Iranian director Jafar Panahi has been banned from making movies by the government of Iran. So he made this “non-film” with a friend and shot parts with an iPhone. His enormous talent as a filmmaker and his love of cinema come through in the scenes where he describes the artistic choices he made in his other movies. Talk about a master class! And his scenes with the young garbage collector in his building create a character portrait as vivid as in a drama.

This Is Not a Film trailer


1. Once Upon a Time in Anatolia

Visually stunning. Great plot. Part detective story, part portrait of a land, this film was unforgettable.

Once Upon a Time in Anatolia trailer


Once Upon a Time in Anatolia

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I had a fabulous time at the 8th Annual Asian Heritage Street Celebration in San Francisco this past Saturday, May 19th.

at the Asian Art Museum of SF

The Asian Art Museum opened its doors for the festival and had free admission all day! There were splendid Southeast Asian dance performances (loved the children’s dances), art demonstrations, and even a flash mob dance performance. I enjoyed seeing the Phantoms of Asia contemporary exhibit exploring concepts of the supernatural past and present. And it was a thrill to be able to see Apichatpong Weerasethekul’s short “Phantoms of Nabua.” I’d seen this visually stunning film online but it was even more powerful on a big screen. (You can watch it online here: Phantoms of Nabua.)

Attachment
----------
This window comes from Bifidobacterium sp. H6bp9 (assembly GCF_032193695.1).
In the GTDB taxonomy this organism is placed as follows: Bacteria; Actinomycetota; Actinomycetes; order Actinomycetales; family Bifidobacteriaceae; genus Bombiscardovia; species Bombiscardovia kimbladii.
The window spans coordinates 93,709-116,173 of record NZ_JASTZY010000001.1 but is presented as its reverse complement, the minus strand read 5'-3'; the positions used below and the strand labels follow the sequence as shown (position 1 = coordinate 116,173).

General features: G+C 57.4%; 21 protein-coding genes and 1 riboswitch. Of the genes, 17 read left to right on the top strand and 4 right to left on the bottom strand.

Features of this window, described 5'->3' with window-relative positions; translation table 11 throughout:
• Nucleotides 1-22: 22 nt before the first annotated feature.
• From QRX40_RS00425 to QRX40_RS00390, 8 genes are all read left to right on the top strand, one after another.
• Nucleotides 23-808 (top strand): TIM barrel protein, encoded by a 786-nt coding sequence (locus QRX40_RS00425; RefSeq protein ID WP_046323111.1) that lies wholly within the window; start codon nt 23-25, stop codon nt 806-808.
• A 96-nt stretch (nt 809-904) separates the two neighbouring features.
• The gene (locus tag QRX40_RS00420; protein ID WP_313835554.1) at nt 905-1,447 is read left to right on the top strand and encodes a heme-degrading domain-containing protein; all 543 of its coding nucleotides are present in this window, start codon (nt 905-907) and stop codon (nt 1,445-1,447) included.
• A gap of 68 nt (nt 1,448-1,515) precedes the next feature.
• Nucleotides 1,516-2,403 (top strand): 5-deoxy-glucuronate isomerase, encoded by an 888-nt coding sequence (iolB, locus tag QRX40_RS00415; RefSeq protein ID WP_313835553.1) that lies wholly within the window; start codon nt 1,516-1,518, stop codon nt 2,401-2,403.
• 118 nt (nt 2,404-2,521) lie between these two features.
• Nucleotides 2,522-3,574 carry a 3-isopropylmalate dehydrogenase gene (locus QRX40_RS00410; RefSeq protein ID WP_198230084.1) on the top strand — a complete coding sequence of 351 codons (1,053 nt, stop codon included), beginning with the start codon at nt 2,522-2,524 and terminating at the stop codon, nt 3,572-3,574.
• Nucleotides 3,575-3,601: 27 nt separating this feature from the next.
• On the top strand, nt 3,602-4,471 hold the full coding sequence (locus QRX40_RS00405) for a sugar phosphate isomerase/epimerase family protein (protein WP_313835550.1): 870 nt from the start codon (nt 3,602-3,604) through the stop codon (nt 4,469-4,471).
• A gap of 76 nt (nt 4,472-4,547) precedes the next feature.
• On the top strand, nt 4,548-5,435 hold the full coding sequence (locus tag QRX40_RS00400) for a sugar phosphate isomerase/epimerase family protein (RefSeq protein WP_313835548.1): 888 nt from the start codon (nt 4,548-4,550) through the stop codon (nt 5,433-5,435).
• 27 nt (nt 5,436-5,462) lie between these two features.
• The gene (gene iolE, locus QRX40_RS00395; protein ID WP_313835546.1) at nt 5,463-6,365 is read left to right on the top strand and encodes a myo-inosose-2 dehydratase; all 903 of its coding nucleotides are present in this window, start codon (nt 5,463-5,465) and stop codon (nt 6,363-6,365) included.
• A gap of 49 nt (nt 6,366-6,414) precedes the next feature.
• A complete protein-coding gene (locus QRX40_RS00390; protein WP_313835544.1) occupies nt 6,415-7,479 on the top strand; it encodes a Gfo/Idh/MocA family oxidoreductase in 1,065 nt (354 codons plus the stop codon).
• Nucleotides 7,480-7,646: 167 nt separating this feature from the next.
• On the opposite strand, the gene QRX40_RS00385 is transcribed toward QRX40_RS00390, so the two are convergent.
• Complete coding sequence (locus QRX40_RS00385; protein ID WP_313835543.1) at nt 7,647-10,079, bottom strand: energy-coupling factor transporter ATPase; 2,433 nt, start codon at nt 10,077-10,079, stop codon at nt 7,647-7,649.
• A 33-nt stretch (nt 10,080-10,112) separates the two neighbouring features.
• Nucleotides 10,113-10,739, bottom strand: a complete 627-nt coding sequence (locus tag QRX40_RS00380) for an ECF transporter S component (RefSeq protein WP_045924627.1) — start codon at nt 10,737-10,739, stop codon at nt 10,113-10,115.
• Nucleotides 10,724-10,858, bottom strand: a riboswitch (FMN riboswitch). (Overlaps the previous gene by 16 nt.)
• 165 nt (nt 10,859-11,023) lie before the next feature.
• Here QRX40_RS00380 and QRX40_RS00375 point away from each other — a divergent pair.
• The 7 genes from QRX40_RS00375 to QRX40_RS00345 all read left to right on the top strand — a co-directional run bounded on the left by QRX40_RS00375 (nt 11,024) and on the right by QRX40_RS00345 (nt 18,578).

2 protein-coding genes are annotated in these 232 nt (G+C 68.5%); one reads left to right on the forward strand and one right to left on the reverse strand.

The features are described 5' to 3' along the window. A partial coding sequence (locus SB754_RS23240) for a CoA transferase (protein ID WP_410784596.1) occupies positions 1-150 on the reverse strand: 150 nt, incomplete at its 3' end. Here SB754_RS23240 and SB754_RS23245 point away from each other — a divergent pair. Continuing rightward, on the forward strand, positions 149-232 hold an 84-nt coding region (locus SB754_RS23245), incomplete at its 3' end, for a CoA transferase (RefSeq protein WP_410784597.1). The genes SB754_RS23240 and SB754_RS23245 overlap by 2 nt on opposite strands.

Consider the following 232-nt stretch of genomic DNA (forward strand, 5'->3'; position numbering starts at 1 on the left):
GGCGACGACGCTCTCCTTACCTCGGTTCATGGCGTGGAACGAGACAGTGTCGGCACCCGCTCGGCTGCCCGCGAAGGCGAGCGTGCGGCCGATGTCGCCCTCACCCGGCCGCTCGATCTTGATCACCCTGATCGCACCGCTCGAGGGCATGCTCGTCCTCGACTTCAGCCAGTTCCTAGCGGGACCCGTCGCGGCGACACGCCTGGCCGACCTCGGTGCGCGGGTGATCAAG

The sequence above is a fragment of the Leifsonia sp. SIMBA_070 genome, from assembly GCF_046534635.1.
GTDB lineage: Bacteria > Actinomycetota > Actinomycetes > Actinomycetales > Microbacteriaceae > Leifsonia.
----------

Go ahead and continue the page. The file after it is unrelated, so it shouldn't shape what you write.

Larkin Street from Civic Center Plaza through the Little Saigon District was filled with vendors and hundreds and hundreds of visitors. Smoke from the many barbecue stands formed a wafting cloud on one side street:

And the Asian fusion food trucks that are super popular in the city also set up for the day. The line in front of Chairman Bao Buns was running half-way down the block at one point. I managed to get some fabulous Korean bulgogi tacos at Seoul on Wheels!

It was a great celebration indeed. Even the weather cooperated. It was sunny but windy, which really made the Breathing Flower lotus sculpture in front of the Asian Art Museum come to life!

This street fair was a great way to celebrate APA Heritage Month and brought many diverse communities together.

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I wanted to let everybody know about a wonderful documentary, Golden Slumbers, about Cambodian movies of the 1960s and 70s that’s currently playing in the San Francisco International Film Festival. There’s still time to catch showings in Berkeley and San Francisco at the SFIFF.